me)- ALL the high buck seats were crammed, these being on the floor of the
venue which was jam packed up to the front of the stage. Unsold were the
corner high altitude seats. Amazingly, most of the fans were youngins -
even in the hot seats.
Amos Lee and Elvis Costello gave a fabulous show-Elvis was the highlight
with great tunes and a warm acoustic performance. Bob and the band
stepped on stage and began with Rainy Day Women. The sound from the stage
immediately assaulted your senses like a jack hammer-It was horrific. With
a calliope of disjointed instruments all playing separate tunes, all off
key..like a garbage truck a thousand of em. I was seated front stage right
and close to a speaker and on top of that, this was a sports arena-not an
acoustically oriented concert hall.
Bob dressed sharp in his black hat and black suit appeared to me tired,
pale and unenthusiastic. His voice growled with the repetitious
"speak-sing-" which seemed even more pronounce tonight, but...he was
terrific and I loved it-in all its worn down glory. he bobbed at bit here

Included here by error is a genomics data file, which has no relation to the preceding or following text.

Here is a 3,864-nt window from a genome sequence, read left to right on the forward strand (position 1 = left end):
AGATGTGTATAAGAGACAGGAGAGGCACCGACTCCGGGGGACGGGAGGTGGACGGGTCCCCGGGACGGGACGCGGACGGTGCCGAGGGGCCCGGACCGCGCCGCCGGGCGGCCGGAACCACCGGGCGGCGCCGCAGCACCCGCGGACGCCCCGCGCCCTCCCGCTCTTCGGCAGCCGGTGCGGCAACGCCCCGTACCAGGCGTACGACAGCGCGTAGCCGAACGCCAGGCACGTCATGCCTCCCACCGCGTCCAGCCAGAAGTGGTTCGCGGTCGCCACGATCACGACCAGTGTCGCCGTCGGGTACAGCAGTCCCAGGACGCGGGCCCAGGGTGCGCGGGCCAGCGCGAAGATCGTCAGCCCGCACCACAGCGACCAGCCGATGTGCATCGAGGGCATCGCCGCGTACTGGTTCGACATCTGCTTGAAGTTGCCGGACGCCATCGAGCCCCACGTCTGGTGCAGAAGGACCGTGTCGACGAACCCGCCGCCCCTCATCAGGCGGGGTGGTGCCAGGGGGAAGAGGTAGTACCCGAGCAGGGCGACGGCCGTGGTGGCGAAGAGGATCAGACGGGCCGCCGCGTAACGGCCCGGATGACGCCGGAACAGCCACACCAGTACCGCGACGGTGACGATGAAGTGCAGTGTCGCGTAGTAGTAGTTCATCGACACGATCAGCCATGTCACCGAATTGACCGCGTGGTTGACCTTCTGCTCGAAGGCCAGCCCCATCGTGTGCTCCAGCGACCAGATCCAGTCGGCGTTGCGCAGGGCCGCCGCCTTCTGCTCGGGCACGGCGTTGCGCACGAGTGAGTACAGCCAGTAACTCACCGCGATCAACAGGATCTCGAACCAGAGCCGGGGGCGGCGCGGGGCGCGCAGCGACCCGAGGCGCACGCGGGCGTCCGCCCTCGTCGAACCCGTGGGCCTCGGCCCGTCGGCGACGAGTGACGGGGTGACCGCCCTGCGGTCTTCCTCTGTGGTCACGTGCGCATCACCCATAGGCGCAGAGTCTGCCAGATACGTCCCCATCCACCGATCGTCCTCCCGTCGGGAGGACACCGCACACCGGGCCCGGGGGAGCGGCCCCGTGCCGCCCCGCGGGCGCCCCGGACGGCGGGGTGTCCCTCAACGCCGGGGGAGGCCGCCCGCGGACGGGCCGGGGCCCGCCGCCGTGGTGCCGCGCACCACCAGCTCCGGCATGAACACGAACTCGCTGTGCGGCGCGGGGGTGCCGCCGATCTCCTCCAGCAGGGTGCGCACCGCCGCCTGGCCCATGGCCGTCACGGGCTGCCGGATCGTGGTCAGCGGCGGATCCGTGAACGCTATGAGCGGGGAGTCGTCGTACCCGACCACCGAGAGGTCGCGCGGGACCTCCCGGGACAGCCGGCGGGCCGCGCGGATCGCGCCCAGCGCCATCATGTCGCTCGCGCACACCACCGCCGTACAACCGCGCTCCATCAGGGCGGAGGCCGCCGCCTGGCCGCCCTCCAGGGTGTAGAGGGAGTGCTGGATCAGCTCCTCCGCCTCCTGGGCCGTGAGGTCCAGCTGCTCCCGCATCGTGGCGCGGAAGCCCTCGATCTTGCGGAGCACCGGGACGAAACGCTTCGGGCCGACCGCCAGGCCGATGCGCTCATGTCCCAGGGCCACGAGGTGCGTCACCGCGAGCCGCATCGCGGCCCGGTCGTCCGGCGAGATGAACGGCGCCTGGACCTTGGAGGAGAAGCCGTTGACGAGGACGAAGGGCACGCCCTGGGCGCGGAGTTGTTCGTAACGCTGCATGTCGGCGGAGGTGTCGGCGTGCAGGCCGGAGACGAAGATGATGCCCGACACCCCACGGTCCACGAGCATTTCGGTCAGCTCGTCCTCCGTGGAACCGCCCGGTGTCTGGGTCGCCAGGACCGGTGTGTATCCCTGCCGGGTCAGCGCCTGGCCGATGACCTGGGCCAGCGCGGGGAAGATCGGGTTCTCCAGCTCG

and there and at one point-turned his head to the side and spit onto the
A low point-Masters of War as a dark funeral dirge within a new
arrangement-not my favorite rendition-but was interesting. Tangled up
in Blue, Highway 61, Thunder on the Mountain and LARS helped energize the
audience a bit. The concert in general was lack luster, but its a chance
anyone takes when watching an artist who has given 2000+ concerts, is 66
and one can only imagine the life style that one lives as a NeverEnding
Performer. Only a hard core fan would have left this concert feeling full
and satisfied and,...I was stuffed! Not a great concert to be sure but
inconsequential-I am a fan and grateful to be a part of his history, every
performance he gives is a gift never to be repeated. Nothing lasts forever.
Dylan IS an amazing artist who is still creating and-a fascinating human.
A genus and Yes a legend...and I will remain a steadfast fan until-one of
Review by Ken Gratton
This was my third Bob show the first being in 96. Cheryl and I traveled
down from Dubuque with our new friends Stu and Mary. First off, I though
Amos Lee was a really good warmup act, and we enjoyed him and his band
a lot. Then came Elvis C. He was really good and seemed to enjoy himself
as well. He got the crowd going pretty good. I was a shame it was not a
full house maybe only 5,000. The sound was really clear and clean, much
better than previous shows I have seen. Bob's voice was clear and strong,
you could actually understand the words. We were in the 8th row center.
That was great. I had never been that close before and it was really worth
the extra cost of the ticket. A good mix of older and newer songs. For me
the highlight was "Honest with Me". I liked it live a lot. Desolation Row
was great too. Rearranged and very cool. I think Bob can go on forever.
It was a great show